In the psychological perspective, driving the speed limit deviates from the norm of going with the flow of traffic. Attitudes are changed towards you, and you are seen as "abnormal," ironic to the fact that you are obeying "statutory" laws. However, obeying statutory laws come in handy when you are being lazered!
As for me, many factors play a role in my speed while driving. Factors such as the flow of traffic, weather, type of music listening to, and if there are passengers in the car. Yet, just for the sake of "validating" Lisa Isobe's experiment, I had to try little one of my own.
My hypothesis was the obvious: if I go the speed limit, then fellow motorists will get upset. My conditions were similar to Lisa's: drive for three days while observing the speed limit at all times, no matter what. To make it more interesting, I decided to try the "great experiment" on three weekdays, just to make things more interesting.
I somewhat knew what to expect, so the results and reactions were no surprise to me. A lot of tailgating and "stink eyeing" occurred, especially on the on and off-ramps. On the freeway I drove on the second lane from the left, and it felt like the cars that were passing me (especially on the left) were going 80-90 miles per hour. I could've sworn I saw a lot of elderly people pass me and give me the stink eye! Despite all this, I kept loyal to my experiment for the sake of science and survived the three days without getting into any accidents, or serious fights.
In all, it would be proper to say that driving the speed limit is somewhat dangerous, and draws negativity to the driver from other motorists. However, speeding draws attention from people that you don't want attention from-- the boys in blue. Seems as if there is a catch- twenty two, yet I believe that regulation and recognition are the keys to successful driving. I Regulate my speed so that I'm not going too fast or too slow, and I try recognize places that speeders are most likely to get caught. It's worked for me so far, for I haven't got any speeding tickets for the past seven years. But I'm still knocking on wood!
Concerning aggression, I was able to find a lot of material on this topic from Caroline Balatico's report. Because this is the last topic, I wanted to choose a topic that would basically "include" most of the previously mentioned topics. Aggression seems to be the root of all evil, and may include specific topics such as speeding, and tailgating.
According to Caroline Balatico, aggressive drivers come in 4 forms: predatory, territorial, dominance, and fear. Predatory aggression is when the driver feels "hunted" down by another driver, and disregard other drivers rights in order to eliminate the predator's threats. Territorial drivers act aggressive in a way that deters other drivers from invading their "space"- for instance, not letting another car cut in front of them, or pressing their brakes to warn other drivers to keep their distance in the back. Dominance aggression occurs when there is competition pertaining to the automobile itself, whether the best looking, or the fastest. Pride and ego are involved, therefore aggression is inevitable. Last but not least is aggression out of fear, where the driver drives aggressively because he or she maybe in danger, or threatened. An example would be if a person was surrounded by semi trucks side and back, the first is to speed up out of that situation so as to not get "squished" between them.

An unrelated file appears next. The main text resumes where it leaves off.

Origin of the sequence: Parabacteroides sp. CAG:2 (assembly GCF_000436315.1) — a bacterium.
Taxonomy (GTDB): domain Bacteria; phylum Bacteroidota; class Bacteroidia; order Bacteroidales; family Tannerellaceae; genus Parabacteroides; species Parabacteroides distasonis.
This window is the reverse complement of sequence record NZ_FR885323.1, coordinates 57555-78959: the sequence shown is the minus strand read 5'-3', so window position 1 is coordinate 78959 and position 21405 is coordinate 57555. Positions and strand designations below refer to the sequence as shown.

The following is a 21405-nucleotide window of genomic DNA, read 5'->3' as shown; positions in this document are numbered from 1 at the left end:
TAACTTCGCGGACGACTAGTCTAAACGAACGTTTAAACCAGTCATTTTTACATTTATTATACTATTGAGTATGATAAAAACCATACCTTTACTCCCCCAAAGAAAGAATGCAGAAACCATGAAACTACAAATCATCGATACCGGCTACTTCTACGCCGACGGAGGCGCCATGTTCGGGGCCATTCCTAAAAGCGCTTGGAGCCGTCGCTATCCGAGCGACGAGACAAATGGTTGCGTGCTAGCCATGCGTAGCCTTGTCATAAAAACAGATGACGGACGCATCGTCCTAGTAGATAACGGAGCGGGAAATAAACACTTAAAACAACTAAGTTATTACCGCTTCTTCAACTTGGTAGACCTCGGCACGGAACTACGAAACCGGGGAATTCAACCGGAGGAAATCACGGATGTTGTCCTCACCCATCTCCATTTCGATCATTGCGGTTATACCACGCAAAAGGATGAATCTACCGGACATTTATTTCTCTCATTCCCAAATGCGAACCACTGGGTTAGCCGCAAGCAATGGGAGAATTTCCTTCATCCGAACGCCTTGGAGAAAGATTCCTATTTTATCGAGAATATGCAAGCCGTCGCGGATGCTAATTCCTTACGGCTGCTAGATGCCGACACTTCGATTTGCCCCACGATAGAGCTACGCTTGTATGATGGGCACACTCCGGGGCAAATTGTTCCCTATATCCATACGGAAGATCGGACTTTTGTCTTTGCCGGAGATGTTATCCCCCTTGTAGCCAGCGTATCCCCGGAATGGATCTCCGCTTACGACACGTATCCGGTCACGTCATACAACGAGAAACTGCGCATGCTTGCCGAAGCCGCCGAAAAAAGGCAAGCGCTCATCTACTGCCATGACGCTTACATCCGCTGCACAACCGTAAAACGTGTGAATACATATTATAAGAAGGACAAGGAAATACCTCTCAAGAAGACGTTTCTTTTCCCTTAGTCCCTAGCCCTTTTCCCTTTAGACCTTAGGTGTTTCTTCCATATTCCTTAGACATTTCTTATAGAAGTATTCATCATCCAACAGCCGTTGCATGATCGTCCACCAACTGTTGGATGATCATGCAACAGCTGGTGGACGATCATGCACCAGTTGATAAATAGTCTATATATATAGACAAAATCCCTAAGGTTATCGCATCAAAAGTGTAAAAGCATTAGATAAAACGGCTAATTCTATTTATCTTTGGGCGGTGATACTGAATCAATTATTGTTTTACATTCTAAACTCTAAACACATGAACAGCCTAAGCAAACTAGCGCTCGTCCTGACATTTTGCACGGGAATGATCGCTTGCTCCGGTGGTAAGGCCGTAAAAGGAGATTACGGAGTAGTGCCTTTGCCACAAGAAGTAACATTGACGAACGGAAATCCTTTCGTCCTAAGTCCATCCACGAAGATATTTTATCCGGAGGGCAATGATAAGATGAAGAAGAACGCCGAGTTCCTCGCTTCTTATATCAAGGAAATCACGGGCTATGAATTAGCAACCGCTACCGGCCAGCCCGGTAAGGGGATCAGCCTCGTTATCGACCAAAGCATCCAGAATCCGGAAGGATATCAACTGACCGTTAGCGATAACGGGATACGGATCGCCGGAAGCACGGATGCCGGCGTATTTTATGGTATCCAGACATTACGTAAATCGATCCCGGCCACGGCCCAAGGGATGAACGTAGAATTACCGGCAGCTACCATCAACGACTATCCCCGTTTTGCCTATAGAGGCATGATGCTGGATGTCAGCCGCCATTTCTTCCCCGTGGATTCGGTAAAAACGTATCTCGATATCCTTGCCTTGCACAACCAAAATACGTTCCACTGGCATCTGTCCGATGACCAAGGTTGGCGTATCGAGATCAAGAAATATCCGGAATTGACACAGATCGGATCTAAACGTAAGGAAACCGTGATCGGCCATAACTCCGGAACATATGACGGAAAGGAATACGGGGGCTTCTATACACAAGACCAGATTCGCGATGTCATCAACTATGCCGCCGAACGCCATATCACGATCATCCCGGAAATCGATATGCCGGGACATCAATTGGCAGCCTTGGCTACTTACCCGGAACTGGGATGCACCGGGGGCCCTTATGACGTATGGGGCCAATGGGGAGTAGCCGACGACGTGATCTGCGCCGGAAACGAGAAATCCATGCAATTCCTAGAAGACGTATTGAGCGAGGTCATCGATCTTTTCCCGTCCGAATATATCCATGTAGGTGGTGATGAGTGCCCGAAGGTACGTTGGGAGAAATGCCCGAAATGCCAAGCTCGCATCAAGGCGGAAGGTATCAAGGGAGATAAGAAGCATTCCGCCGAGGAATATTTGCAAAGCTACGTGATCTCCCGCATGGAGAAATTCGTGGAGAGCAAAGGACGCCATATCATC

Todd Takitani recognizes another form of aggression. He refers to it as frustration-aggression, where the driver comes to a situation and realizes that it is out of his or her control, the ending result being aggression. An GOOD example would be driving in congested traffic, and after "breaking loose", driving aggressively out of frustration.
Psychologically, I have to agree with Todd Takitani when he relates Albert Bandura's theory of learning to aggressive driving. According to Todd, we all observe other people's driving habits and in turn react to it. Todd uses examples of a driver A observing driver B cut off everyone which makes driver A want to do the same to driver B. Caroline Balatico describe the aggressive driver by using terms created by Eric Fromm-biologically adaptive, and life serving. Caroline describes the first term as a driver that breaks suddenly when being followed too closely by another car. For the second term, she uses the example of the driver that cuts off other drivers just to get in the fast lane. she also includes environmental factors in determining how aggressive a driver becomes, and uses heat and humidity as an example.
As for myself, I consider myself a basically mellow driver, yet I must admit that when there are aggressive drivers around ( such as someone cutting me off), I tend to get aggressive also. I relate my aggressive driving with anger, yet it take a lot to make me angry. Being tailed closely makes me angry, as well as being cut off, and people that don't know how to drive(how do they get their license!!??) also makes me aggressive.
I must admit that when I was young (and stupid), I used to be VERY aggressive. I would race any car that made me upset, and make trouble to them. I would race even those that passed me by too fast. At that time, I took everything too personal! However, as of now, I hardly flinch when someone passes me by. I still get mad and drive aggressively at times though, yet I know my limits and ain't as crazy as I used to be. .
For most of us, it is inevitable that times will come we will feel at least some aggression when driving. We must face the fact that there will always discourteous, careless, and crappy drivers as long as there are drivers!
What did you think? Mail